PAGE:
Your bedtime routine doesn't have to be complicated. It can be as simple as reading a book, singing a lullaby, hugging your baby, and kissing them goodnight. Just do the same thing every night — in the same order — so your baby knows what to expect.

3) Don’t Let Your Baby Get Overtired

If your baby is waking up in the middle of the night, you might be tempted to keep them up later in hopes that they sleep longer. While it may be a good idea in theory, this plan can backfire.

If your baby is overtired, it's harder for them to fall asleep and stay asleep. And the more tired they are, the grumpier they get.

Keep an eye on your child and watch for signs of sleepiness. These include:

  • Rubbing their eyes
  • Yawning
  • Being fussy

When you begin to notice these things, it's time for your child to rest.

4) Know That You Didn’t Do Anything Wrong

 Mom putting baby to sleep

If your baby suddenly stops sleeping, you might worry that you've done something wrong. But that's simply not the case.

It's not your fault that your baby isn't sleeping well. And no matter what well-meaning strangers may say, it's not a sign that your baby is spoiled or that you're a bad parent.

The 6-month sleep regression is normal. It's something that nearly every parent experiences. You and your baby will get through this difficult time. And, someday soon, you'll be sleeping through the night again.

5) Consider A Schedule Change

Sometimes, changing your baby's schedule can help improve their nighttime sleep. As we mentioned above, babies typically transition from three naps a day to two between 6 and 9 months.

These older babies typically take one nap in the morning and one in the afternoon. And it's not unusual for them to sleep a full two hours during each nap.

If your child isn’t ready to make the nap switch, you can try adjusting your child's bedtime. Try scooting it up a half an hour or so to see if that helps. You can also experiment with letting them stay up half an hour later.

Whatever you decide, consistency is key for your child's long-term sleep habits.

If you don't want to figure this sleep schedule thing out on your own, help is available. A Newton Baby Sleep Consultation can help you make practical adjustments to your child's schedule that can make a big difference.

6) Ensure Your Child’s Comfort While Sleeping

 White themed nursery

If your baby isn’t comfortable, chances are they won’t sleep well.

Now is a great time to ensure they're sleeping on the best mattress possible. A Newton Baby Mattress has a soft, quilted cover that babies love. And the breathable material helps keep your little one from overheating, too.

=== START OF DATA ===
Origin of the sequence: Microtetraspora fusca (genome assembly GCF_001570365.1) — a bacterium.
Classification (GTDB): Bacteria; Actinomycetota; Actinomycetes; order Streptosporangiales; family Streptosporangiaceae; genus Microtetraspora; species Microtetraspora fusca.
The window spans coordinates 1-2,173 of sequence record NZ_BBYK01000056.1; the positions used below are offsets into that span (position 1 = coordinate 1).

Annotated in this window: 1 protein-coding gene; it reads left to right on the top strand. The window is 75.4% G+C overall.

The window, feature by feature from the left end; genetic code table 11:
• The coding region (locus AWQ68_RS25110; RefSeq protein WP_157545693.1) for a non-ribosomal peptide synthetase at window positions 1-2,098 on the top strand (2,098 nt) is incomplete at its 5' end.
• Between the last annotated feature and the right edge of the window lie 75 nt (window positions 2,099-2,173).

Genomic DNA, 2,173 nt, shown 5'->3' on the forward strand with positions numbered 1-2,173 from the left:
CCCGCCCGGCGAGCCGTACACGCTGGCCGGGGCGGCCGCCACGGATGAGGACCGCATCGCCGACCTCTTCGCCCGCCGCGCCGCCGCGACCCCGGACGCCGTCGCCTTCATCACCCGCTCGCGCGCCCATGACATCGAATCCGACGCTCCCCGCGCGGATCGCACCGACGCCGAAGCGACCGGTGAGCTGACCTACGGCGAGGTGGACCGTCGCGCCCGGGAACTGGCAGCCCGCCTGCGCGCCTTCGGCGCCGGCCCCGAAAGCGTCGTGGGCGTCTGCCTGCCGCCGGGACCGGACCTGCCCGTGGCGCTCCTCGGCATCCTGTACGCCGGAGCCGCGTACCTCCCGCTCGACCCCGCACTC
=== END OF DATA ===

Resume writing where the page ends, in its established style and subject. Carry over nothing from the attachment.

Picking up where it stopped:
In addition, the crib sheet you use should fit snugly on your mattress. The cozy Newton Baby Organic Crib Sheets fit our mattresses perfectly. And since they’re so soft, they’ll help your baby sleep peacefully.

While you're reevaluating the comfort of your baby's nursery, continue to practice safe sleeping habits. For example, avoid pillows and blankets until your child is at least one. And know which swaddles, sleep sacks, and sleep positions are safe.

7) Address Teething Pain

When your child hurts, they can't sleep well. So, whenever they're having trouble sleeping, it's crucial to rule out pain.

At 6-months, many babies are cutting their first teeth. Take time to look in your child's mouth and see if that could be the cause of their sleep regression.

If you notice bumps on their gums, lots of drool, a tooth poking through, or other signs of teething, give them a frozen washcloth or teething ring to chew on. You can also rub their gums with your fingertip to help ease the pain.

If nothing seems to work, speak to your child's doctor about options for teething medicine.

8) Check-In With Your Child’s Pediatrician

The 6-month sleep regression usually only lasts a few weeks. But, in rare cases, your child might continue to struggle with sleep.

If nothing you’ve tried has helped your child get back to snoozing, it's time to ask for help. Bring it up at your baby's next well-child visit or make a special appointment with your child's doctor to discuss sleep.

There are underlying health issues that can impact their sleeping patterns, so it's always best to rule those out. And, even if there's nothing wrong, your child's doctor might have additional strategies you can try to get your baby back to a healthy sleep schedule.

Better Sleep Is Coming

 Mom soothing baby in crib

The 6-month sleep regression isn't fun. When you're in the middle of it, you'll likely experience frustration and exhaustion.

But don't give up. This stage won't last forever, and better nights are coming!

You'll be putting your baby to bed on their cozy Newton Baby Mattress with a smile on your face in a few weeks. And that is a great feeling for both you and your little one!